Friday, February 06, 2015

Does grammar matter at work? Depends!

"They don't told us where it's at" she said.

Grammar depends on the context.

If a teacher had said that, well, you know you never ever want to be in that educational setting.  The ungrammatical sentence didn't come from a teacher.  In fact, not from a student either.  If it had been a student, I would have suffered that obsessive compulsion to correct that person.

It was at a retail establishment.  A place that is not for the white-gloved.

I am happy that there are such places where people have jobs.  Not all of us have the capabilities or the interest to be investment bankers or teachers or politicians.  To quote from Caddyshack, the world needs ditch-diggers too.

But, even those jobs are evaporating.


There's something happening here.
You don't need a long explication to see what's going on here. Walmart brought ruthless efficiency to the business of selling stuff in stores, and Amazon brought more ruthless efficiency to the business of selling stuff anywhere, so that today, to be a retail salesperson or cashier—still the two most common jobs in America—is to compete with the convenience of a laptop and a couch (or, even worse, a smartphone search filling a spare moment of boredom). As Radio Shack's story shows, when companies go to war against price and convenience, they tend to lose—first go the jobs, then goes the company. ... There is little reason to think that the most important employment engine of the 20th century will continue to pump through the 21st. The future will be cheap, and it will be convenient, but much of it will lose the personal touch of, well, people.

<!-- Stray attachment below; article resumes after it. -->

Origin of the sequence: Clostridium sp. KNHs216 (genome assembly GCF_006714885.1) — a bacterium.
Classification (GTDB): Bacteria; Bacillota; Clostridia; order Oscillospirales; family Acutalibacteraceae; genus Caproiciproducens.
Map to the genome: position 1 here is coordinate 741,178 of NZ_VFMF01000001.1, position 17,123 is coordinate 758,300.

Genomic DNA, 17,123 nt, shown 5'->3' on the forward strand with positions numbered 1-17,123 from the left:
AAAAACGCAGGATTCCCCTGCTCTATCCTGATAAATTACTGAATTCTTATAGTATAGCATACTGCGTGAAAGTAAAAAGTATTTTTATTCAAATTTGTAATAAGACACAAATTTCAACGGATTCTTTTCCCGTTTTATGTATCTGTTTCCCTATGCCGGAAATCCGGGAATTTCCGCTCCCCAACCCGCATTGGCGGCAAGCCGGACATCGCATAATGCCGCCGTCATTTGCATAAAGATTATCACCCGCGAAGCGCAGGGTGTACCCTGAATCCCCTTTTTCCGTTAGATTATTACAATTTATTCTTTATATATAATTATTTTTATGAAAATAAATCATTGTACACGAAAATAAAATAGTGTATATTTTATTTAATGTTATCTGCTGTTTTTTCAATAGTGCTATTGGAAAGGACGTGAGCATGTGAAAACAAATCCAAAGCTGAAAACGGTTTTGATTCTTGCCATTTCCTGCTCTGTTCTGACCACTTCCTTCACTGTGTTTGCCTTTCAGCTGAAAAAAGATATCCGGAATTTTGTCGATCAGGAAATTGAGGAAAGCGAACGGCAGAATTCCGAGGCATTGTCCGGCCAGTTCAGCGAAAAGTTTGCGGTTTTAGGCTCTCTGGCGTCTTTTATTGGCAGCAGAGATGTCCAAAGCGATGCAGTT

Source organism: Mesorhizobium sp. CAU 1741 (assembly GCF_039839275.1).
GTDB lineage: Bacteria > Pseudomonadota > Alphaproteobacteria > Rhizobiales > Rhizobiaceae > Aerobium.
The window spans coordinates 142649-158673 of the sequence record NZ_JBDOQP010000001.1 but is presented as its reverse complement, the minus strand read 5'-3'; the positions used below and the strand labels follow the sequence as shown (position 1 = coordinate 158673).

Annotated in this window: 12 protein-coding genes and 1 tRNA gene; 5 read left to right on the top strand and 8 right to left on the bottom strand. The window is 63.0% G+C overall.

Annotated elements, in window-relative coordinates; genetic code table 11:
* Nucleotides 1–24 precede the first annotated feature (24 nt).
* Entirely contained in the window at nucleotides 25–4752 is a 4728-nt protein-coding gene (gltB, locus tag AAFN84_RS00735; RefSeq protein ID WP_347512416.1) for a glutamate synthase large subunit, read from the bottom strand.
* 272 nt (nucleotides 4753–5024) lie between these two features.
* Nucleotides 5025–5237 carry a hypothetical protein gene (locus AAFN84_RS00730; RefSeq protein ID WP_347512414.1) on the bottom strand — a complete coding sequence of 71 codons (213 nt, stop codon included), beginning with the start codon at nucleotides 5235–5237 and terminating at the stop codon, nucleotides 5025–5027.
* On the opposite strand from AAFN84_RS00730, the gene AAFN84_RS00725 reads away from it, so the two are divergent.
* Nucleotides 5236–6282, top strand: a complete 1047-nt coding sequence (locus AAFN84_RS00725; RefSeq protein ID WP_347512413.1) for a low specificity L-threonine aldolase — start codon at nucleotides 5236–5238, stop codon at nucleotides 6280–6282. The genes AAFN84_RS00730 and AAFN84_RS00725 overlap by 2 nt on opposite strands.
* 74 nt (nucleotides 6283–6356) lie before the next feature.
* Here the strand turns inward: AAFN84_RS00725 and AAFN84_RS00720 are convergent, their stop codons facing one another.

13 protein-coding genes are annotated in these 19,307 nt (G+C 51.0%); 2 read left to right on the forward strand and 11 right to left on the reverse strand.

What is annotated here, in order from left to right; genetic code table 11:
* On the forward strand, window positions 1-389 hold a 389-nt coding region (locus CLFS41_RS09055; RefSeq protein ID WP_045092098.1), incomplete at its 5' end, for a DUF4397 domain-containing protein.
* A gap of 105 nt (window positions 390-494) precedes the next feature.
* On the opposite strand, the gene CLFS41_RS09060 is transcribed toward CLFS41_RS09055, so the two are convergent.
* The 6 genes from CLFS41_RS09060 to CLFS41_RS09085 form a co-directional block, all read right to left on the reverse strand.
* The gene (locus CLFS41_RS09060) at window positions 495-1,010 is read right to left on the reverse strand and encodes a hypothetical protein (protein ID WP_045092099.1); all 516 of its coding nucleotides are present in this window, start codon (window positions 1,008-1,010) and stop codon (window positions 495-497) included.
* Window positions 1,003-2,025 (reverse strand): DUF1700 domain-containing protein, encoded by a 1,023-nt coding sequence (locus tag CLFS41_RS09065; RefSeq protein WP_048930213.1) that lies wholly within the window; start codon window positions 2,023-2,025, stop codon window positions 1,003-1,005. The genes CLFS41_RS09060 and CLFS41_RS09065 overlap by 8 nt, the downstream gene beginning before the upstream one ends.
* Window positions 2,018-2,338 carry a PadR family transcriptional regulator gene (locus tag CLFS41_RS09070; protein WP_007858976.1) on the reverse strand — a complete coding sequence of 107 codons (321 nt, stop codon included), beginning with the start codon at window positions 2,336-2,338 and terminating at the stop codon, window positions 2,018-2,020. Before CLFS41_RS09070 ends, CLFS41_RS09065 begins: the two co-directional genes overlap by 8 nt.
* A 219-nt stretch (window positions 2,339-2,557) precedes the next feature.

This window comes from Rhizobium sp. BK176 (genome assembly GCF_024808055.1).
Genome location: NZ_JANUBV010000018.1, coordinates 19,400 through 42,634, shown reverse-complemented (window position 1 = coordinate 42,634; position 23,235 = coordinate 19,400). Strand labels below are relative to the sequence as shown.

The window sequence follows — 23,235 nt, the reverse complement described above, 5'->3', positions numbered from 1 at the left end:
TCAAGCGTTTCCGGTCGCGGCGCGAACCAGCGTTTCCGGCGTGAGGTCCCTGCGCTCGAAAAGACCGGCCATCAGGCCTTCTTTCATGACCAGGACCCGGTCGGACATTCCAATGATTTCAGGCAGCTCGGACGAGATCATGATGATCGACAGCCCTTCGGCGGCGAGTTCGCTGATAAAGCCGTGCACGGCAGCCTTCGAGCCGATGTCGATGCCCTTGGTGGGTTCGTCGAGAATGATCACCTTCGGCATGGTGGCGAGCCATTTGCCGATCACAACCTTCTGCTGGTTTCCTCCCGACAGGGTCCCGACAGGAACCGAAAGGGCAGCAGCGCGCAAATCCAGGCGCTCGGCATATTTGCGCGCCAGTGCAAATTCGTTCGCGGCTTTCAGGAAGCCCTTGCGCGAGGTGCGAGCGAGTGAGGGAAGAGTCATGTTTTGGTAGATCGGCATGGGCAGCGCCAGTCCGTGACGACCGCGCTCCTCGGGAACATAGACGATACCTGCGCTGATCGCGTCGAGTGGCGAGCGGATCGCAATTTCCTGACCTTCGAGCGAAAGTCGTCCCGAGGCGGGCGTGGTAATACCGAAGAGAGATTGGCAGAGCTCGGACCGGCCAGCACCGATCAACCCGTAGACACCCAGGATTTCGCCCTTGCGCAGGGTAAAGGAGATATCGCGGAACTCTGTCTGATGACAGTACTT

Even as those jobs are evaporating, the chances are that the ones that remain don't pay well.
Though unemployment has finally dipped below six per cent, real wages for most have barely budged since 2007. Indeed, the whole century so far has been tough: wages haven’t grown much since 2000.
Sometimes, I wonder how people make the proverbial ends meet.  And every time I have such encounters, I can't but think it is crazy for the well-heeled like me to ask for raises and for more benefits.

But, of course, those in my earnings bracket aren't comparing themselves to that ungrammatical retail person but to the investment bankers and CEOs.
corporate America, if not the rest of the economy, has done just fine over the past five years. It’s that all the rewards went into profits and executive salaries, rather than wages.
I don't care about my raise.  But, I am pretty darn certain that executives can easily forego a few dollars in order to ensure that the ungrammatical retail person gets to go home with a few more dollars.  Is it possible?  Yes, at least in one company, apparently:
Aetna’s C.E.O., Mark Bertolini, announced that the company’s lowest-paid workers would get a substantial raise—from twelve to sixteen dollars an hour, in some cases—as well as improved medical coverage. Bertolini didn’t stop there. He said that it was not “fair” for employees of a Fortune 50 company to be struggling to make ends meet. He explicitly linked the decision to the broader debate about inequality, mentioning that he had given copies of Thomas Piketty’s “Capital in the Twenty-first Century” to all his top executives. “Companies are not just money-making machines,” he told me last week. “For the good of the social order, these are the kinds of investments we should be willing to make.”
The lowest paid get raises and executives got copies of Piketty's book.  How fascinating!

Sometimes, an extra effort is needed to make sure that a rising tide will lift not only the yachts but also the rafts and the catamarans--wherever they are floating "at."


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